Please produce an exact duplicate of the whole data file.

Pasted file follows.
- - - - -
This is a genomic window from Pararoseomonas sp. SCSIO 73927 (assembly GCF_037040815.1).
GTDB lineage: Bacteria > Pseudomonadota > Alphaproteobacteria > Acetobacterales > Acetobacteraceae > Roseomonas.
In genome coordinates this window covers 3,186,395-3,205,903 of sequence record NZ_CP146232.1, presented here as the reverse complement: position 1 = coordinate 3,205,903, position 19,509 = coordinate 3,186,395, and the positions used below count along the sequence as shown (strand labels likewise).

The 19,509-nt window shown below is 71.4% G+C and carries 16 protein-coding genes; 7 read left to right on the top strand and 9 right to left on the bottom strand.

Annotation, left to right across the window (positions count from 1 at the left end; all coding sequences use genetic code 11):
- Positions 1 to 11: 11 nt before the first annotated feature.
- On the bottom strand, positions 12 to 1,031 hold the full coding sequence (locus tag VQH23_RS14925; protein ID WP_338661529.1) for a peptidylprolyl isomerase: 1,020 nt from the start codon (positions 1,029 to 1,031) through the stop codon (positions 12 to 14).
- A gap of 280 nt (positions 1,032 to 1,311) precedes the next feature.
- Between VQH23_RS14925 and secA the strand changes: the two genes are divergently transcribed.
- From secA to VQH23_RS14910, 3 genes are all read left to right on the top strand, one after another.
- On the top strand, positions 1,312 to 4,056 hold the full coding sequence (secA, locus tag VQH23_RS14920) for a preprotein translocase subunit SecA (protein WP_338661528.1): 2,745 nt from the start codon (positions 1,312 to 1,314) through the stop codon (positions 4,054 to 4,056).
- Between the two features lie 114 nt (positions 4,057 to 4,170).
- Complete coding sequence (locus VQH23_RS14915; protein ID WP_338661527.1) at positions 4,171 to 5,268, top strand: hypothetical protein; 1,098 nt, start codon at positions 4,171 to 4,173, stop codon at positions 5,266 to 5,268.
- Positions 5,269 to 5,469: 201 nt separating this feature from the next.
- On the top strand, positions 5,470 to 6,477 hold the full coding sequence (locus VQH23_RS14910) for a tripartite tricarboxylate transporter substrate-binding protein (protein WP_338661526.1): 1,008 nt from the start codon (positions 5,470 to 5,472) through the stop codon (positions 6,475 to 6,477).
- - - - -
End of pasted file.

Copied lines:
This is a genomic window from Pararoseomonas sp. SCSIO 73927 (assembly GCF_037040815.1).
GTDB lineage: Bacteria > Pseudomonadota > Alphaproteobacteria > Acetobacterales > Acetobacteraceae > Roseomonas.
In genome coordinates this window covers 3,186,395-3,205,903 of sequence record NZ_CP146232.1, presented here as the reverse complement: position 1 = coordinate 3,205,903, position 19,509 = coordinate 3,186,395, and the positions used below count along the sequence as shown (strand labels likewise).

The 19,509-nt window shown below is 71.4% G+C and carries 16 protein-coding genes; 7 read left to right on the top strand and 9 right to left on the bottom strand.

Annotation, left to right across the window (positions count from 1 at the left end; all coding sequences use genetic code 11):
- Positions 1 to 11: 11 nt before the first annotated feature.
- On the bottom strand, positions 12 to 1,031 hold the full coding sequence (locus tag VQH23_RS14925; protein ID WP_338661529.1) for a peptidylprolyl isomerase: 1,020 nt from the start codon (positions 1,029 to 1,031) through the stop codon (positions 12 to 14).
- A gap of 280 nt (positions 1,032 to 1,311) precedes the next feature.
- Between VQH23_RS14925 and secA the strand changes: the two genes are divergently transcribed.
- From secA to VQH23_RS14910, 3 genes are all read left to right on the top strand, one after another.
- On the top strand, positions 1,312 to 4,056 hold the full coding sequence (secA, locus tag VQH23_RS14920) for a preprotein translocase subunit SecA (protein WP_338661528.1): 2,745 nt from the start codon (positions 1,312 to 1,314) through the stop codon (positions 4,054 to 4,056).
- Between the two features lie 114 nt (positions 4,057 to 4,170).
- Complete coding sequence (locus VQH23_RS14915; protein ID WP_338661527.1) at positions 4,171 to 5,268, top strand: hypothetical protein; 1,098 nt, start codon at positions 4,171 to 4,173, stop codon at positions 5,266 to 5,268.
- Positions 5,269 to 5,469: 201 nt separating this feature from the next.
- On the top strand, positions 5,470 to 6,477 hold the full coding sequence (locus VQH23_RS14910) for a tripartite tricarboxylate transporter substrate-binding protein (protein WP_338661526.1): 1,008 nt from the start codon (positions 5,470 to 5,472) through the stop codon (positions 6,475 to 6,477).